Let Me Be Free
This is not the first time Martis has unveiled the mistreatment and injustices that restrict women around the world. Honing in on the global female experience, she has also documented women in the Middle East, placing an emphasis on female oppression in this region.
In her latest series, Martis tells the story of a lesbian couple in Palenque, born to indigenous tribes and forced to flee due to the discrimination and everyday violence that they were faced with due to their sexuality. It is a terrifying reality to grasp—people must choose to either hide their true selves or reconcile with the fact that their lives may be in perpetual danger.
Read the interview with Martis below.
Let’s start by talking about your recent project, “Let Me Be Free.” How did you meet the couple in the photos?
I was traveling around Palenque (Mexico), just exploring the area and looking to travel through indigenous communities around that area. I really just went with the flow and started speaking to people in a very casual way. It was very magical, really. A couple of different people directed me to the same community, so I felt it was a signal, a good omen almost. And so, I followed it. Once I arrived at this community, I met this one girl who said a couple (the ones in the photo) had recently decided to live with her. I initially spoke with them about Mexican and Mayan culture and then slowly introduced the idea of photographing them.
Was it difficult getting them to agree to be photographed?
Truthfully, it was not easy at all. I tried to speak to other people before them, and they were completely against it, saying they don’t feel confident being photographed or that they were scared. Really, it all comes down to the fact that these people are really afraid. These two girls are living in a more accepting community now but were originally forced to leave their own indigenous communities when they refused to marry men.
How are the Zapatistas/feminists in Mexico fighting for rights?
The Zapatistas are basically their own guerilla—they don’t have the same laws as the Mexican government. For many years, they’ve been fighting to get their own rights in many different ways, like seizing lands and staging social riots. They are fighting for homosexual rights and the ability to be more open. Mexico is made up of such a ‘macho’ culture, so it’s amazing to hear that these people are trying to make a change inside this country. At the start of my trip, I really just wanted to focus on the indigenous culture, but then I started to wonder about what’s happening here in terms of homosexuality inside of these communities. It’s pretty shocking because the women here are basically obligated to marry men at a pretty young age.
Is there a certain message you want to get across in this series?
What I want is for other countries to become aware of these people and the conditions and limitations that they live with. My main goal is just to raise awareness and get people talking about the things going on there and in countries like it.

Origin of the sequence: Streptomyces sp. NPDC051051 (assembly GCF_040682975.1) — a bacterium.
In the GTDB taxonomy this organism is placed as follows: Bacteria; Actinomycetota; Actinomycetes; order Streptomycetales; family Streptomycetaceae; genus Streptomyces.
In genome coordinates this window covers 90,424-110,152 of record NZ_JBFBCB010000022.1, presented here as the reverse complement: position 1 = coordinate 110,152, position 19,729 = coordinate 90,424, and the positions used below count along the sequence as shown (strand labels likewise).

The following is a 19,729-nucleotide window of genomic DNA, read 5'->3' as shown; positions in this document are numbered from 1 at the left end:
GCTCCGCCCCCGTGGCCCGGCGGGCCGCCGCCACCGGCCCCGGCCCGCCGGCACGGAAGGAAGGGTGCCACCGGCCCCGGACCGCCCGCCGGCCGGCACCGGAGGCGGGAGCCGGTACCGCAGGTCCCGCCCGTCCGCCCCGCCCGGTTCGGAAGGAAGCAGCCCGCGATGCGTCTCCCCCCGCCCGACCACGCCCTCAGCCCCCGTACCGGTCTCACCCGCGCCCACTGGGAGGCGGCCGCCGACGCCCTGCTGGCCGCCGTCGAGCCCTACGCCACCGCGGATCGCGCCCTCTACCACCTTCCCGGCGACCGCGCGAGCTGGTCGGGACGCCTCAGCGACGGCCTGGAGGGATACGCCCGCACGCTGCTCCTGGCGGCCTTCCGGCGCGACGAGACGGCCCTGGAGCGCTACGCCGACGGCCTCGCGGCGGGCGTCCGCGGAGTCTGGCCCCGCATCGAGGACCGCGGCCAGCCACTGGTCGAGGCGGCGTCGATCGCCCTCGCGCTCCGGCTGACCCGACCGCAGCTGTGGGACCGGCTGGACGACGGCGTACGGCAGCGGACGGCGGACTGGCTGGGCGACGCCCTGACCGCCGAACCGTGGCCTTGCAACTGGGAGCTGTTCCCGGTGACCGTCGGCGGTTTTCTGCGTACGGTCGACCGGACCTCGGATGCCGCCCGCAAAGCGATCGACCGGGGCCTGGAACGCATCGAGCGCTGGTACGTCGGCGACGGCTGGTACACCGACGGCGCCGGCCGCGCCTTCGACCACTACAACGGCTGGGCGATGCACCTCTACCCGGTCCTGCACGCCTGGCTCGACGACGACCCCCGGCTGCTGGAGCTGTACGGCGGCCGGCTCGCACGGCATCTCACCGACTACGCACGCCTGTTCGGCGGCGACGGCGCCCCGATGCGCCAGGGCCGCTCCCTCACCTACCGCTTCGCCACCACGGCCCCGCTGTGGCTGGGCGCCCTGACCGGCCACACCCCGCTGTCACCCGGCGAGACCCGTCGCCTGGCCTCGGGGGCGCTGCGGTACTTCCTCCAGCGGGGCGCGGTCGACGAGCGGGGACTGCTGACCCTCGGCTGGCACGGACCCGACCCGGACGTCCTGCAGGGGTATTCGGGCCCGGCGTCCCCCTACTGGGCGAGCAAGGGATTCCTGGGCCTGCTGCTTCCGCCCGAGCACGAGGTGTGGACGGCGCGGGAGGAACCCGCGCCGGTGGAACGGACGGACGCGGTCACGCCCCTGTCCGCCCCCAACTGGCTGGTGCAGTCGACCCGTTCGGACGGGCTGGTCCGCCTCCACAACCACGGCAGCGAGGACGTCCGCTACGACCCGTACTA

You’re from Portugal. So do you see the same discrimination against homosexuality, specficially against women, there too?
In Portugal, I don't see this now. I think the country is very adventurous in terms of mentality. But when I was living there more than twelve years ago, I saw many taboos, but I left Portugal at that time. I see now that they are much more open, which isn't really a recent development. It’s a pretty open-minded country.
What would you say is the most inspirational place you’ve lived in terms of your work?
I’m really a bit nomadic. I am always traveling here and there. What I find interesting is finding inspiration through understanding other cultures. The question of my favorite or most inspirational place is so hard for me, because I’m very adaptable and prefer to find something that catches my attention somewhere else rather than saying, “Oh, this is the place I love to be the most or find the most inspiration in.” I can feel inspired anywhere; it just depends on what's inside of me at that moment.
What influences you?
Well, my background is in fine art, so I usually feel really inspired through that medium, specifically impressionist art—I reflect on it often and like to pay tribute to it through specific lighting in my work. I’m very interested in Shamanism and the idea of spirituality being expressed through the female body. Before I start a new project, I like to refer to feminist artists like Valie Export—I really love her. I spend a lot of time looking into the exploration between body and space and the relationship between the two. I try to make that notion come across in my work.
Where are you looking to go next, and what type of stories are you hoping to tell?
I'm definitely interested in exploring more indigenous communities in Mexico still, but this time more in the north (I was previously exploring more in the south.). Also, I’m hoping to explore countries like Peru, Brazil, South American countries... places where people are trying to find their own freedom in an oppressive or semi-oppressive society. I'm also very interested in communities that are led by women.